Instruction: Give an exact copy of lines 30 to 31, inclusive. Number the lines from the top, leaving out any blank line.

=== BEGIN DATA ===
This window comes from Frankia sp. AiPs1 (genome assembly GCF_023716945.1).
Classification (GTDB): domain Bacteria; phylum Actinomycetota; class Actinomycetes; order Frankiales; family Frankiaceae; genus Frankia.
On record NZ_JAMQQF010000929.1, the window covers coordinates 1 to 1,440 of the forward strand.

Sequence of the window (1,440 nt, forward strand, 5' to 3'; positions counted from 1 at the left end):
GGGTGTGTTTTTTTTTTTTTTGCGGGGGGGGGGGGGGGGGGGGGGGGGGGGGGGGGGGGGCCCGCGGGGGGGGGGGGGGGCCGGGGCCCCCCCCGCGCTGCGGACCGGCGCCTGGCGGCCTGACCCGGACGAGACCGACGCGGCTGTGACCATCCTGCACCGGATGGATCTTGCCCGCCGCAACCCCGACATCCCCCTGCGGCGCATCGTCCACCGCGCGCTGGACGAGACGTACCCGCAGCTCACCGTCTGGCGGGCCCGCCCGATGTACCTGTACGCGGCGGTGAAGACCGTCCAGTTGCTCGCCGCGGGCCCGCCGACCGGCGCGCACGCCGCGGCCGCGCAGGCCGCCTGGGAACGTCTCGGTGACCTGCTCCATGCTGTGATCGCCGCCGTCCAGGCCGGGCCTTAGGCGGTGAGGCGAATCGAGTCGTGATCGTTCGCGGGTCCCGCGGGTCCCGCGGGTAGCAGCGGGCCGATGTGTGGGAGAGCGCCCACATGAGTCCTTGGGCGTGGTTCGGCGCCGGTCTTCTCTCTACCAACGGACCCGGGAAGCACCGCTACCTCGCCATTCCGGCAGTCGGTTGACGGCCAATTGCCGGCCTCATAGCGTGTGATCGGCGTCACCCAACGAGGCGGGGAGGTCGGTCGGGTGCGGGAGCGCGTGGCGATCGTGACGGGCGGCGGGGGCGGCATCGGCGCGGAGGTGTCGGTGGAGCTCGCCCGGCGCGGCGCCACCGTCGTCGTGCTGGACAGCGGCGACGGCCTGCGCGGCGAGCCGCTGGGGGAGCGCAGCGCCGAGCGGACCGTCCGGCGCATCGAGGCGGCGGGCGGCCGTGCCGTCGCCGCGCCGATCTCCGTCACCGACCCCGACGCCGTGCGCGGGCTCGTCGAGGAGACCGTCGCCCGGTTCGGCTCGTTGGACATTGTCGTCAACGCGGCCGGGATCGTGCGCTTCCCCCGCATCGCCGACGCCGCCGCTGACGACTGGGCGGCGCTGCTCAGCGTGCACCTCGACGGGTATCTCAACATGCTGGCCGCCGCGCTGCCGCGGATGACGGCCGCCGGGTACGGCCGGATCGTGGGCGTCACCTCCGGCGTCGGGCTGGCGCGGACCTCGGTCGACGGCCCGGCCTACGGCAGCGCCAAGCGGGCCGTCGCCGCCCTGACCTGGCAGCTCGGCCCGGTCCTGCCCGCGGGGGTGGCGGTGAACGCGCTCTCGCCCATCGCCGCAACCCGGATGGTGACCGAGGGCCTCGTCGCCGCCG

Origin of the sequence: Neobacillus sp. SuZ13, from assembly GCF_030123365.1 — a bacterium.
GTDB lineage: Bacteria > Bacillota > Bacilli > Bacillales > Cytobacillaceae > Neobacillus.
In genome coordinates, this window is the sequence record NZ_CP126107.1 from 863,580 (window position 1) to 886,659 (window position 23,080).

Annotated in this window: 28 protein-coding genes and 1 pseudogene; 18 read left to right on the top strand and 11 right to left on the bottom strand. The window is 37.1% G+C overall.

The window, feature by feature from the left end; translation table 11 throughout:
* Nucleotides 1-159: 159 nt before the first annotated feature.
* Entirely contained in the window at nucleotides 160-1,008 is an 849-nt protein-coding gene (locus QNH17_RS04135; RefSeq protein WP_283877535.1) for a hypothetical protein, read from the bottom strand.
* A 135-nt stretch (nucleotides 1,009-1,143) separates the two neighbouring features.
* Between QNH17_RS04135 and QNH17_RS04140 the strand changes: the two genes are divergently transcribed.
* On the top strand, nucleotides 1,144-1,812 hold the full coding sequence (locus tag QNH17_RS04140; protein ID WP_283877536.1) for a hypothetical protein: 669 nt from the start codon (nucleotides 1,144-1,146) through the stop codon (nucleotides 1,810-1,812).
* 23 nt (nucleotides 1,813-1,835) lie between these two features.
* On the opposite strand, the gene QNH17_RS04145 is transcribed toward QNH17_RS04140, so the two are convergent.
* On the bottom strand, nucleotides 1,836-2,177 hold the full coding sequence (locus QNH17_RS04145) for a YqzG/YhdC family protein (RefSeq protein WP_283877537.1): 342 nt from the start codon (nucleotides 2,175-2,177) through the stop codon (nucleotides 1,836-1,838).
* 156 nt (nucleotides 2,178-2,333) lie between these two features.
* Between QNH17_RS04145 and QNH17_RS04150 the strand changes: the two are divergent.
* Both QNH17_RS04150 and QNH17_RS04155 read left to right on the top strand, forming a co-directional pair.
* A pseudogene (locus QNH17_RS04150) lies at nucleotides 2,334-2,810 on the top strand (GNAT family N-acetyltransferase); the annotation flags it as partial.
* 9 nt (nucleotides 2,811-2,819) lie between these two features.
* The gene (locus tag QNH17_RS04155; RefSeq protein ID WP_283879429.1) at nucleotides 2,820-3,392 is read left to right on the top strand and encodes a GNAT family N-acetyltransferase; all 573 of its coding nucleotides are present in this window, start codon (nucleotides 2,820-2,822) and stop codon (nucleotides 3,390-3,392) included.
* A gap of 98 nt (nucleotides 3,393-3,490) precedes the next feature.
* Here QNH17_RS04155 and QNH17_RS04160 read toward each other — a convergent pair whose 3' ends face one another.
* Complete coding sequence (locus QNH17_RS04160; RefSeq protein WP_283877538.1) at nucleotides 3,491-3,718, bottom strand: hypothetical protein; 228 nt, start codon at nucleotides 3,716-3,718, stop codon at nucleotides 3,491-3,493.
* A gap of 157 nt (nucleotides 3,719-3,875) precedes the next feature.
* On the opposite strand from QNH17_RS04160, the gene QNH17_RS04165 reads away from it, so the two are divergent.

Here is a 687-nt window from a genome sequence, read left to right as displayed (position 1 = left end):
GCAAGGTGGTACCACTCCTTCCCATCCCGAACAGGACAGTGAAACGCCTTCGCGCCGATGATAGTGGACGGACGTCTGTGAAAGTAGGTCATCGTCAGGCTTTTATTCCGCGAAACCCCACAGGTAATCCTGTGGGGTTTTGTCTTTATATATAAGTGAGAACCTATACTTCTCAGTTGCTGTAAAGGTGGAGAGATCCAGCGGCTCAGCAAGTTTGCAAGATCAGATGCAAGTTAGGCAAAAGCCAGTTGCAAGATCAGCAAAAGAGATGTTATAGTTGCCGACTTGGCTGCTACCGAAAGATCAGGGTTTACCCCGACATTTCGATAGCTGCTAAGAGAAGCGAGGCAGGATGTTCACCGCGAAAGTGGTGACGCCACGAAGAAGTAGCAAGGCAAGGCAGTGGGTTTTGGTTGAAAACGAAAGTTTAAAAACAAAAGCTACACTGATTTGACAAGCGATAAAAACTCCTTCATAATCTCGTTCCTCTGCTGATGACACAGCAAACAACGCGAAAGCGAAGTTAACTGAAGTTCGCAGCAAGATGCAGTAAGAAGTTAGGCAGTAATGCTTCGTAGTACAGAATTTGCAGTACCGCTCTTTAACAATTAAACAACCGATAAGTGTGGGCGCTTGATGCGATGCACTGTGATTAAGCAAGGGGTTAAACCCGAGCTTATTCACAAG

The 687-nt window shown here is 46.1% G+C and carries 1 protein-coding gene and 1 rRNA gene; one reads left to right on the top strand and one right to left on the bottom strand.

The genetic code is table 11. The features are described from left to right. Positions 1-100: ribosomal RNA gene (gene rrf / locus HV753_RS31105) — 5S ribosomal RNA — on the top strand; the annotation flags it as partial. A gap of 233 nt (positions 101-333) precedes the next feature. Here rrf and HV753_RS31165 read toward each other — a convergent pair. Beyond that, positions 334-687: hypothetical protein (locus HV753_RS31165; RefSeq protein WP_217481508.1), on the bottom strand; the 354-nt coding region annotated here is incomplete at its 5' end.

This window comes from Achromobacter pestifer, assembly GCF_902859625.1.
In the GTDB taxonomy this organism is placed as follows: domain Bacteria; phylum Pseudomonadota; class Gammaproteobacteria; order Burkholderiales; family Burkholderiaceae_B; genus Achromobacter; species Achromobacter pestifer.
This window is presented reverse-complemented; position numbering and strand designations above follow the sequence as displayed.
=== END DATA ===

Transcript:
Here is a 687-nt window from a genome sequence, read left to right as displayed (position 1 = left end):
GCAAGGTGGTACCACTCCTTCCCATCCCGAACAGGACAGTGAAACGCCTTCGCGCCGATGATAGTGGACGGACGTCTGTGAAAGTAGGTCATCGTCAGGCTTTTATTCCGCGAAACCCCACAGGTAATCCTGTGGGGTTTTGTCTTTATATATAAGTGAGAACCTATACTTCTCAGTTGCTGTAAAGGTGGAGAGATCCAGCGGCTCAGCAAGTTTGCAAGATCAGATGCAAGTTAGGCAAAAGCCAGTTGCAAGATCAGCAAAAGAGATGTTATAGTTGCCGACTTGGCTGCTACCGAAAGATCAGGGTTTACCCCGACATTTCGATAGCTGCTAAGAGAAGCGAGGCAGGATGTTCACCGCGAAAGTGGTGACGCCACGAAGAAGTAGCAAGGCAAGGCAGTGGGTTTTGGTTGAAAACGAAAGTTTAAAAACAAAAGCTACACTGATTTGACAAGCGATAAAAACTCCTTCATAATCTCGTTCCTCTGCTGATGACACAGCAAACAACGCGAAAGCGAAGTTAACTGAAGTTCGCAGCAAGATGCAGTAAGAAGTTAGGCAGTAATGCTTCGTAGTACAGAATTTGCAGTACCGCTCTTTAACAATTAAACAACCGATAAGTGTGGGCGCTTGATGCGATGCACTGTGATTAAGCAAGGGGTTAAACCCGAGCTTATTCACAAG